< Go Back Is the main barrier to home ownership saving for a deposit? Posted: Oct 1, 2014
Published by WARREN LEWIS
Even with the ongoing increase in high loan-to-value mortgage availability, British households still believe the main barrier to home ownership in the UK is saving enough money for a deposit.
This is the view of British households taken from the latest Genworth Index by global mortgage insurer, Genworth. The Index report compares British consumers’ financial security and vulnerability with 19 countries across Europe and worldwide, whilst also assessing the impact of financial issues on the domestic mortgage and property markets.
More than four in five (81%) British adults feel that saving a deposit remains the key obstacle to owning a home – particularly in a market where house prices are rising and real wage levels have stagnated. This figure rises to 83% for the key 25-34 year old demographic group revealing deposit saving is a real concern for those most likely to be considering buying their first home.
With their ongoing ability to save compromised, many households now expect parents to help first-time buyers fund a deposit. 79% of all adults feel aspiring owners need to borrow money from their parents in order to put down a deposit on a first home – a figure which rises to 83% for the key 25-34 demographic.
Even 83% of households in the higher income bracket – those earning over £25k pa -believe parents’ help is required possibly reflecting an increased ability to help or a heightened intention to do so. However, a separate study* by Genworth among aspiring first-time buyers shows the reality that less than one in five (18%) can draw on parental help to raise a deposit.
British households also anticipate house prices are only going in one direction – up – with 72% braced for further increases in the next two years. Those in London (80%) and the South (78%) are much more likely to believe this compared to those in the Midlands (69%) and the North (62%).
Londoners see the greatest need for an increased supply of properties with 68% agreeing that more houses need to be built in the UK. This is higher than the national average of 56% and much more than those in the North – only 52% felt there needs to be a greater volume of housing available.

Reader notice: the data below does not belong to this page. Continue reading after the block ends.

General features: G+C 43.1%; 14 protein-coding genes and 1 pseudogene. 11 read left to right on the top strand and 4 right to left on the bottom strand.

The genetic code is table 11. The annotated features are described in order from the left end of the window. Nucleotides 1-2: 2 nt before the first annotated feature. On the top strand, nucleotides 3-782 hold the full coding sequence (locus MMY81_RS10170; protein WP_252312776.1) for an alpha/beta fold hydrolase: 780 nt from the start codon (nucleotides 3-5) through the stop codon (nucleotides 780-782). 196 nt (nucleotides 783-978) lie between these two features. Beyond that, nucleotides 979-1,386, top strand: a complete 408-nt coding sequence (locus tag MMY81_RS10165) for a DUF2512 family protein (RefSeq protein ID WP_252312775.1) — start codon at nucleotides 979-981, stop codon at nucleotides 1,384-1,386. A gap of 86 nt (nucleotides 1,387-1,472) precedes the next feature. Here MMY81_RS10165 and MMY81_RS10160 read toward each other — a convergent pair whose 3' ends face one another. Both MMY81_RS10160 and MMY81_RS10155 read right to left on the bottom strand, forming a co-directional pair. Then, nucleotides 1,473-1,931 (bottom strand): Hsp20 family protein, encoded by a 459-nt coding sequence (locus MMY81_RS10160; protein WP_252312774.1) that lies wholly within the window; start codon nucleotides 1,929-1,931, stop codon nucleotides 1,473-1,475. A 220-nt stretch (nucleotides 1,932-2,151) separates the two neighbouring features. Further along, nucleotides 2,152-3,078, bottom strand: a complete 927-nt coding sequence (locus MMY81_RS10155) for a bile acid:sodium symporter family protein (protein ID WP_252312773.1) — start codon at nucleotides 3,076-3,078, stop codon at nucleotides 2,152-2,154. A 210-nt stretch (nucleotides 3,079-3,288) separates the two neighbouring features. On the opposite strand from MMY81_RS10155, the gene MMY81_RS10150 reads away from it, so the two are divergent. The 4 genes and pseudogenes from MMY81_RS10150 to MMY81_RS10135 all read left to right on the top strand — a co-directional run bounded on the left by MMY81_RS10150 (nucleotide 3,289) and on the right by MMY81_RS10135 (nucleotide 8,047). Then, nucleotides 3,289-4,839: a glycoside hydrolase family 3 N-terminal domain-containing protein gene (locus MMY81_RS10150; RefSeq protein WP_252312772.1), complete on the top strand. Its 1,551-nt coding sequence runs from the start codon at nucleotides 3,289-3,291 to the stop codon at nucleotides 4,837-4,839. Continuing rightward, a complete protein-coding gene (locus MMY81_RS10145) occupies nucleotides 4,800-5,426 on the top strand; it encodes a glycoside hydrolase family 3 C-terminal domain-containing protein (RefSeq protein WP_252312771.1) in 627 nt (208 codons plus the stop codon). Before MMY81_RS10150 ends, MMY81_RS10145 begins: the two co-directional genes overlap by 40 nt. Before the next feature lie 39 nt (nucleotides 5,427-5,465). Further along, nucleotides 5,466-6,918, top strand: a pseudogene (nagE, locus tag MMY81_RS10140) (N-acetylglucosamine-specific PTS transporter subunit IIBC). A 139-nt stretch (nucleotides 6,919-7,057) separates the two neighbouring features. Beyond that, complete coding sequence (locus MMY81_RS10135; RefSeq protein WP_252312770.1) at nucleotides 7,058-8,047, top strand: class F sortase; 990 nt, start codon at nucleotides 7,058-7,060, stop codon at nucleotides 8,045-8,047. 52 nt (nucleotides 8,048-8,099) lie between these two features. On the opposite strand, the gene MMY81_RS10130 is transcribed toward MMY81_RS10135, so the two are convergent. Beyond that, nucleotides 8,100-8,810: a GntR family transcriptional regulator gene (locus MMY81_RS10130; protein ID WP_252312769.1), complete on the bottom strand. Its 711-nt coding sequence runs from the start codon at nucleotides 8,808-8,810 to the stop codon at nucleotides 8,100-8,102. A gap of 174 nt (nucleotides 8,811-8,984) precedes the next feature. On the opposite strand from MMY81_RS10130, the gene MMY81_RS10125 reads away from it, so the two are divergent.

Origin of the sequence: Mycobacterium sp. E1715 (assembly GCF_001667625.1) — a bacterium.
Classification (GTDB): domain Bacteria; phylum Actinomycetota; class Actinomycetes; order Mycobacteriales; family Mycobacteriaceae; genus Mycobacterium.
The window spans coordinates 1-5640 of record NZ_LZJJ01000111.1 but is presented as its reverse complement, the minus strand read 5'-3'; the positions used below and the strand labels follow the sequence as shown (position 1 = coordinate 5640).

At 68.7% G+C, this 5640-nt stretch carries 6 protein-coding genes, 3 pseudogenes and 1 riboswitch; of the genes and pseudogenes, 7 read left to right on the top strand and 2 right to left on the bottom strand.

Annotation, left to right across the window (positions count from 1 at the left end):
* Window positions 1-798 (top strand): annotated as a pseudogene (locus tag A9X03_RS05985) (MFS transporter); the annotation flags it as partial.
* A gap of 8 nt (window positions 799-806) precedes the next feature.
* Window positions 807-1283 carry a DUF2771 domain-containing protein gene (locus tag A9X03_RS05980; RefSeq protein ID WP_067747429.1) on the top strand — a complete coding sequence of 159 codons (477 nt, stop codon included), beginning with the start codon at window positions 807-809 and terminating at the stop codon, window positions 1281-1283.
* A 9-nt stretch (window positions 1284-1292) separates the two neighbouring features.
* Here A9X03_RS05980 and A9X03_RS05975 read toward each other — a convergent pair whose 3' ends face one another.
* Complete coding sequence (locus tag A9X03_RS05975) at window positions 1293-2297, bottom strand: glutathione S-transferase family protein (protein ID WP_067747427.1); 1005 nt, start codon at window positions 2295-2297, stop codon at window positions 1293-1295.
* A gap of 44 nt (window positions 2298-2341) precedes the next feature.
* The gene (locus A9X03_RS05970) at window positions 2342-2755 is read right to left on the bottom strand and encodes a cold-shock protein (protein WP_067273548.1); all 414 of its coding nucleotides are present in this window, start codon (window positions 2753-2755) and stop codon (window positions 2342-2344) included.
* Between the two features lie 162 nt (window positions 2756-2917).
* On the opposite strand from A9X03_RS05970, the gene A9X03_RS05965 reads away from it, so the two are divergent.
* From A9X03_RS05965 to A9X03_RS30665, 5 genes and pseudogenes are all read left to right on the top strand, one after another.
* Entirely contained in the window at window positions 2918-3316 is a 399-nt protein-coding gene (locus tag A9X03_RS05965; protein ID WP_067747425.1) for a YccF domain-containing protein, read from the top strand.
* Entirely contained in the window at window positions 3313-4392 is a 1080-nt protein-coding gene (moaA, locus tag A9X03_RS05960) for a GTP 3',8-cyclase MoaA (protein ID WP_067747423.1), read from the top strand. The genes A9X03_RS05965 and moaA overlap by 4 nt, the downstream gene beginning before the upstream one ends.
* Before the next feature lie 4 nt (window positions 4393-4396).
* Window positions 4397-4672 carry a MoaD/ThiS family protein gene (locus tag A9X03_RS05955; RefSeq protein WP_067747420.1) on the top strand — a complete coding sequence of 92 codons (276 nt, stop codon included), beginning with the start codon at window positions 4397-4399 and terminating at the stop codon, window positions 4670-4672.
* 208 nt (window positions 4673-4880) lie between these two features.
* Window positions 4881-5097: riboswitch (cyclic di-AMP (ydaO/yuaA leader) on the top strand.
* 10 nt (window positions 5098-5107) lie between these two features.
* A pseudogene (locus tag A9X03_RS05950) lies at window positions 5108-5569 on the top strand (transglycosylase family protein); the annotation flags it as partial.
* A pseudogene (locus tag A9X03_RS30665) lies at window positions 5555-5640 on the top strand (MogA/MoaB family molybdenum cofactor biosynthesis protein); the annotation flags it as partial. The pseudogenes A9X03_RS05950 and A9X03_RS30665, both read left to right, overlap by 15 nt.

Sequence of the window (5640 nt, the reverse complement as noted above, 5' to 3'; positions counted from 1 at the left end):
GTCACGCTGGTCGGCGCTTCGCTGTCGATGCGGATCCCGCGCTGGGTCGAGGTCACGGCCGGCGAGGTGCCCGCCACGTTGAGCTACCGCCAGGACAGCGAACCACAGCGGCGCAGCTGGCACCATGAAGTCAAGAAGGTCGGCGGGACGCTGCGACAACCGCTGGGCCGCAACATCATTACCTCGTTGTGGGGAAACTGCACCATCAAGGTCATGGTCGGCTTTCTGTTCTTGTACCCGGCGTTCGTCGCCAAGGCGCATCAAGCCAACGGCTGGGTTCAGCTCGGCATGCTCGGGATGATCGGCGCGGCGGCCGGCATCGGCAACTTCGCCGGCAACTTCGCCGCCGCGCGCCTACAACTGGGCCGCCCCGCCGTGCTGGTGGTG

The Index – based on a survey of up to a thousand consumers in each of the 20 countries – also looks at the extent to which households are experiencing financial difficulties and how they feel their financial situation will change over the year ahead.
The report shows that Great Britain has twice as many financially vulnerable households as those classed as financially secure, however it continues to outperform its traditional economic neighbours and has maintained its European placing.
GB registered an ‘Index Score’ of 41 (2012: 39) on the scale of financial security placing it fifth on the European table ahead of both France and Germany but lagging behind the Nordic countries.
The majority of British households – 51% - have experienced financial difficulties at least ‘sometimes’ in the past 12 months. This type of pressure was more keenly felt by those under-55 (63%) than those over-55 (33%).
Simon Crone, Vice-President – Mortgage Insurance Europe at Genworth Financial, suggests that with the ongoing increase in house prices and incomes failing to keep pace, it is not surprising that the vast majority of British adults believe saving for a deposit remains the single biggest barrier to buying a property.
“Standard of living costs have also risen considerably in the past few years and saving continues to be difficult for many. With most British households anticipating that house prices are going to continue to rise while wage levels will not, the difficulties households face in saving for a deposit are not going to go away.
Our Index reveals a growing expectation from both children and parents themselves that they will be required to help ‘fill the gap’ when it comes to their offspring’s savings and the level of deposit required. The Bank of Mum and Dad is now an institution which is increasingly called upon and has become a permanent fixture of the British housing market – but with many households financially vulnerable, not everyone has the luxury of this parental support.
It’s clear therefore that we need to continue to build more homes and ensure we have a growing supply of low-deposit mortgages available in order to lessen the deposit burden for those who want to get on the property ladder.
The Help to Buy mortgage guarantee scheme has acted as a much-needed catalyst to the high loan to value (LTV) mortgage market, but remains a short-term solution to a long-term problem. With this support due to end by 2017 it is absolutely vital the Government presents an exit plan which ensures high LTV mortgage availability continues to flourish and does not fall off a cliff.
There is an ongoing and genuine interest in owner-occupation in Britain however we need a strong volume of new homes to meet this demand and the requisite finance options in order to help make the purchase. The next couple of years are a crucial period in the British housing and mortgage market if we want to ensure that the next generation of home-owners are not overlooked.”
Courtesy of http://www.propertyreporter.co.uk/